This scoring form allows you to answer item number 5 below, the Criminal History Score for Non-Violent Offenses Prior to the Index Offense. This score is developed by counting the number of non-violent offenses and applying a weight to them. For instance, bank robbery is counted x7 while Indecent Exposure is counted x2. So an individual who has two instances of Indecent Exposure and 1 instance of Bank Robbery would have (2×2 = 4) + (1×7 = 7) = 4+7 = 11.

Violence Risk Appraisal Guide (VRAG) Items

Next are the 12 VRAG items. The tool provides detailed coding instructions for each of these:

  1. Lived with both biological parents to age 16 (except for death of parent):
  2. Elementary School Maladjustment:
  3. History of alcohol problems
  4. Marital status (at the time of or prior to index offense):
  5. Criminal history score for nonviolent offenses prior to the index offense
  6. Failure on prior conditional release (includes parole or probation violation or revocation, failure to comply, bail violation, and any new arrest while on conditional release):
  7. Age at index offense
  8. Victim Injury (for index offense; the most serious is scored):
  9. Any female victim (for index offense)
  10. Meets DSM criteria for any personality disorder (must be made by appropriately licensed or certified professional)
  11. Meets DSM criteria for schizophrenia (must be made by appropriately licensed or certified professional)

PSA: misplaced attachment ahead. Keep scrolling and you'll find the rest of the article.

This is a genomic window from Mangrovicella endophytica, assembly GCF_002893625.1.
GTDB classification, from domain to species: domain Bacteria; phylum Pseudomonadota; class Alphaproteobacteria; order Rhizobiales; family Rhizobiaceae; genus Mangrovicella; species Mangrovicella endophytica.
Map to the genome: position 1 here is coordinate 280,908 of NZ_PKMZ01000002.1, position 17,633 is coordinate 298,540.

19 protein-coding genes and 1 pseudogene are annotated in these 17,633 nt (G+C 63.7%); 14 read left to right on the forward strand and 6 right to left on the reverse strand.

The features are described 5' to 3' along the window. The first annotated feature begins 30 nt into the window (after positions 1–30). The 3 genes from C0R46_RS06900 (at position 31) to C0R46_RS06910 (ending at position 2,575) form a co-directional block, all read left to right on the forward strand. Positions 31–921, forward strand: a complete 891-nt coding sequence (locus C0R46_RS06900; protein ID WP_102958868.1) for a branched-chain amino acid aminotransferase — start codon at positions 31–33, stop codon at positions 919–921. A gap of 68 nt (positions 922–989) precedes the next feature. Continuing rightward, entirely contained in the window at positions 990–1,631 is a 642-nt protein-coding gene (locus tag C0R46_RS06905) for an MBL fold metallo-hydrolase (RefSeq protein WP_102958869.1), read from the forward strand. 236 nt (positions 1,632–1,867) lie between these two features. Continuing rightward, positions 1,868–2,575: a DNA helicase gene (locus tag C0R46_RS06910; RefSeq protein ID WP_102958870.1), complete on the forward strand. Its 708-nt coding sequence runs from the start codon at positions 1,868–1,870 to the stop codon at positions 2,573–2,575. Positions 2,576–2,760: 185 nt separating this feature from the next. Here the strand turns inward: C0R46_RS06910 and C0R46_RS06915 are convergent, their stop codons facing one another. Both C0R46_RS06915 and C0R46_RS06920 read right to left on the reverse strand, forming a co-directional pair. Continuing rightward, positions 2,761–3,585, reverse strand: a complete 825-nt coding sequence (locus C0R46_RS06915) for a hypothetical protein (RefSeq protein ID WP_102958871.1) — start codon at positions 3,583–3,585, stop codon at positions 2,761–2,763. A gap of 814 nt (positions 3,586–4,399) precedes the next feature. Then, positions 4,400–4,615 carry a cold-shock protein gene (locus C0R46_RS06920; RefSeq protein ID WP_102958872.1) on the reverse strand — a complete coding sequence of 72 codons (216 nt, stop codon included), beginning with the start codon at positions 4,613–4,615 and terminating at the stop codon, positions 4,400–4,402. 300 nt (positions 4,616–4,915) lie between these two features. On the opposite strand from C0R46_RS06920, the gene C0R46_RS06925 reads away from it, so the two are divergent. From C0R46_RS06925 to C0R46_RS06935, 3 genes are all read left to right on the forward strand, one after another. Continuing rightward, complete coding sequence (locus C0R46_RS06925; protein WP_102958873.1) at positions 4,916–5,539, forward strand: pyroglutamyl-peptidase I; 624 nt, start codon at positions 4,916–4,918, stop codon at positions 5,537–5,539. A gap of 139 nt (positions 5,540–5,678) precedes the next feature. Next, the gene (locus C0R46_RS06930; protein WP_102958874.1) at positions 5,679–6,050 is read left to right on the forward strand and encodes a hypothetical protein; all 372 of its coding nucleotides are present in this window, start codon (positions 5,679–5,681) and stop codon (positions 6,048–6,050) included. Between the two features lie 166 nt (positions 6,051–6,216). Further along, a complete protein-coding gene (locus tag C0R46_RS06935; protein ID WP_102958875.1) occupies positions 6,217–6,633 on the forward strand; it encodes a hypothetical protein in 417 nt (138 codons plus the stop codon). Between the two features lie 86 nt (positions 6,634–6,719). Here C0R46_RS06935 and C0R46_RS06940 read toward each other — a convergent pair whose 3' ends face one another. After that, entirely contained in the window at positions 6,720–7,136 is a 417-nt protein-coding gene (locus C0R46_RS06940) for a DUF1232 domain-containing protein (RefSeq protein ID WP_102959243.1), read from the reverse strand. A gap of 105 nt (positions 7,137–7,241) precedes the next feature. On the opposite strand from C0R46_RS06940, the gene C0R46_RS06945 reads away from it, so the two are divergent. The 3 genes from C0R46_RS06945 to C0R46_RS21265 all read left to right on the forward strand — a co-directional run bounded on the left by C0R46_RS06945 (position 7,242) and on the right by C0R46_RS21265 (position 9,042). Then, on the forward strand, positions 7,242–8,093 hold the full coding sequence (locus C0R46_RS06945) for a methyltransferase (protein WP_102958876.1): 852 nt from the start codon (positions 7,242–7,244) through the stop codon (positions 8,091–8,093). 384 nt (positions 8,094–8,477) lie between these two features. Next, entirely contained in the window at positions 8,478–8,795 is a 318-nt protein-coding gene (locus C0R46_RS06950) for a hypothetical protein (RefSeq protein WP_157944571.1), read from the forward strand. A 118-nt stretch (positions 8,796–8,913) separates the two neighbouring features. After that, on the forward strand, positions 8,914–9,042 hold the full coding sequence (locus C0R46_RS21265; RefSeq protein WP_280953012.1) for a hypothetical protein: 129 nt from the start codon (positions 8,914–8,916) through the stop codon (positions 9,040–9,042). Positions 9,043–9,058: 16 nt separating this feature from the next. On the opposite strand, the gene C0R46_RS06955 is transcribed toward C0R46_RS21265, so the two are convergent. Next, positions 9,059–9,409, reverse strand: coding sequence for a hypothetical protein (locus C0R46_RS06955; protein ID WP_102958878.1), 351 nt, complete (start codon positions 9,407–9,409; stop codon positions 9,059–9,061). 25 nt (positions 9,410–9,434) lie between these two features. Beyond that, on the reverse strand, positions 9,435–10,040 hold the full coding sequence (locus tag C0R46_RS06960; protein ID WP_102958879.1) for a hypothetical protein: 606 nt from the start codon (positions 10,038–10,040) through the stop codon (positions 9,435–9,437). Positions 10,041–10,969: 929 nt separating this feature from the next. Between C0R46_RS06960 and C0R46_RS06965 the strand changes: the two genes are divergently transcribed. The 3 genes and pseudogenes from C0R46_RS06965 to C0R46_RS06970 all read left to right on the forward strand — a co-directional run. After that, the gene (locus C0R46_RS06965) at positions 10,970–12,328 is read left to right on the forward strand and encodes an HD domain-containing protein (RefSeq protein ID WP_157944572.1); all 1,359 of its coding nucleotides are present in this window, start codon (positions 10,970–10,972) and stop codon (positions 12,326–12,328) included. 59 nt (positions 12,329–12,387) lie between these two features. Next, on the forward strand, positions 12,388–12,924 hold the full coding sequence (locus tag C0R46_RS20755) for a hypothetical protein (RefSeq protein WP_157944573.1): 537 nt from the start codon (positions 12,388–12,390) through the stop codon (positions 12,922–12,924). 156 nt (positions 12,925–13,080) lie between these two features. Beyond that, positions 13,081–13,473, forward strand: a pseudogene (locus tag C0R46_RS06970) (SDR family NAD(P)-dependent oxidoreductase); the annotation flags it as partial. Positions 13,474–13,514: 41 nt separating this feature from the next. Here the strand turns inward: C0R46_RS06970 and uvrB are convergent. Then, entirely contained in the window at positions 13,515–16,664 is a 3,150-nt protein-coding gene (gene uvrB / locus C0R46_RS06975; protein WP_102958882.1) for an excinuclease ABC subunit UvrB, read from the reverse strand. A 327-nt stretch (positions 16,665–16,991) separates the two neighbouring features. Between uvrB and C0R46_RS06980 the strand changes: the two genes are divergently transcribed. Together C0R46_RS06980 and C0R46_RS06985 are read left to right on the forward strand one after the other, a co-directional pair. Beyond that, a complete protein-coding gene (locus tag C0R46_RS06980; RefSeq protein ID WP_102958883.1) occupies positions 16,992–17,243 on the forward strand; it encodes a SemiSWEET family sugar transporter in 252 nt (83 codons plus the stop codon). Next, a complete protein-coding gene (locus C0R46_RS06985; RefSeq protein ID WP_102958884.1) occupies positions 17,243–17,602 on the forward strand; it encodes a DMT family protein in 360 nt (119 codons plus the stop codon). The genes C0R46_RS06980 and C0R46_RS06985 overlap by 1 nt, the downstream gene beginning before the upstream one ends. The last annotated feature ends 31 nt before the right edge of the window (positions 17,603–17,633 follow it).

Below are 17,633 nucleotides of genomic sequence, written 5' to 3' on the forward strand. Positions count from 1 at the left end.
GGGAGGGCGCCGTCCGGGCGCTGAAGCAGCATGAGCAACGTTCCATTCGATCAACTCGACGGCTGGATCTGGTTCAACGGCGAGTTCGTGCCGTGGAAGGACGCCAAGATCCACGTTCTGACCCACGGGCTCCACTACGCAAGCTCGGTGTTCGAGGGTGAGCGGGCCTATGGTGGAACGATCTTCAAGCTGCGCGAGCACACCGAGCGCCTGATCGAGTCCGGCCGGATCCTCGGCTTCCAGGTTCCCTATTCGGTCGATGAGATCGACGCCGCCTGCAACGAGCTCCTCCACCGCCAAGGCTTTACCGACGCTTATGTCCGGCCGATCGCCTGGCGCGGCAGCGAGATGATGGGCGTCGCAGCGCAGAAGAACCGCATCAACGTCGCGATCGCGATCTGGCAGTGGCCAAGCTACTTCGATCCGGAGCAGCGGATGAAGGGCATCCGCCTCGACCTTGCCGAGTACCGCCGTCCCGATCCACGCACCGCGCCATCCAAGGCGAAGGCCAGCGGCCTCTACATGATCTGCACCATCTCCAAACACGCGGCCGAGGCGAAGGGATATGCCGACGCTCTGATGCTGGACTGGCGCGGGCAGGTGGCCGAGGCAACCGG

12. a. Psychopathy Checklist score (if available, otherwise use item 12.b. CATS score)
  13. (Technically 12b) bCATS score (from the CATS worksheet)

Scoring the VRAG

Determining Risk

Risk categories are provided in the VRAG manual. They are approximated here although more detail is available in the complete manual. For each score, if an individual is close to the next score you should list them as a combination of the two. For instance an individual whose score is -10, -9 or -8 would be listed as Low-Medium rather than just Low.

  • -24 to -8 is Low Risk
  • -7 to +13 is Medium Risk
  • +14 to +32 is High Risk

Determining Rate of Recidivism

The risk of recidivism is presented below, from the same manual (pages 283-286):

Probability of Recidivism
VRAG score 7 years 10 years
< −22 0.00 0.08
−21 to −15 0.08 0.10
−14 to −8 0.12 0.24
−7 to −1 0.17 0.31
0 to +6 0.35 0.48
+7 to +13 0.44 0.58
+14 to +20 0.55 0.64
+21 to +27 0.76 0.82
> +28 1.00 1.00

This is to be interpreted as a percentage. For instance a score of -10 is in the -14 to -8 category; therefore an individual would have a 7 year recidivism rate of 12% and a 10 year recidivism rate of 24%.

References

American Psychological Association. (2006) Quinsey, V.L., Harris, G.T., Rice, M.E. & Cormier, C.A. (2006) 2nd Ed. Violent Offenders: Appraising and Managing Risk. Washington D.C: American Psychological Association.

Brown, J. & Singh, J.P. (2014) Forensic Risk Assessment: A Beginner’s Guide. Archives of Forensic Psychology. 1(1). 49-59. Retrieved on January 20, 2017 from http://www.archivesofforensicpsychology.com/web/wp-content/uploads/2015/01/Brown-and-Singh1.pdf

Camilleri, J.A. & Quinsey, V.L. (2011) Appraising the risk of sexual and violent recidivism among intellectually disabled offenders. Psychology, Crime & Law. 17(1) 59-74

Cite this article as: MacDonald, D.K., (2017), "Using the Violence Risk Appraisal Guide (VRAG)," retrieved on September 21, 2017 from http://dustinkmacdonald.com/using-violence-risk-appraisal-guide-vrag/.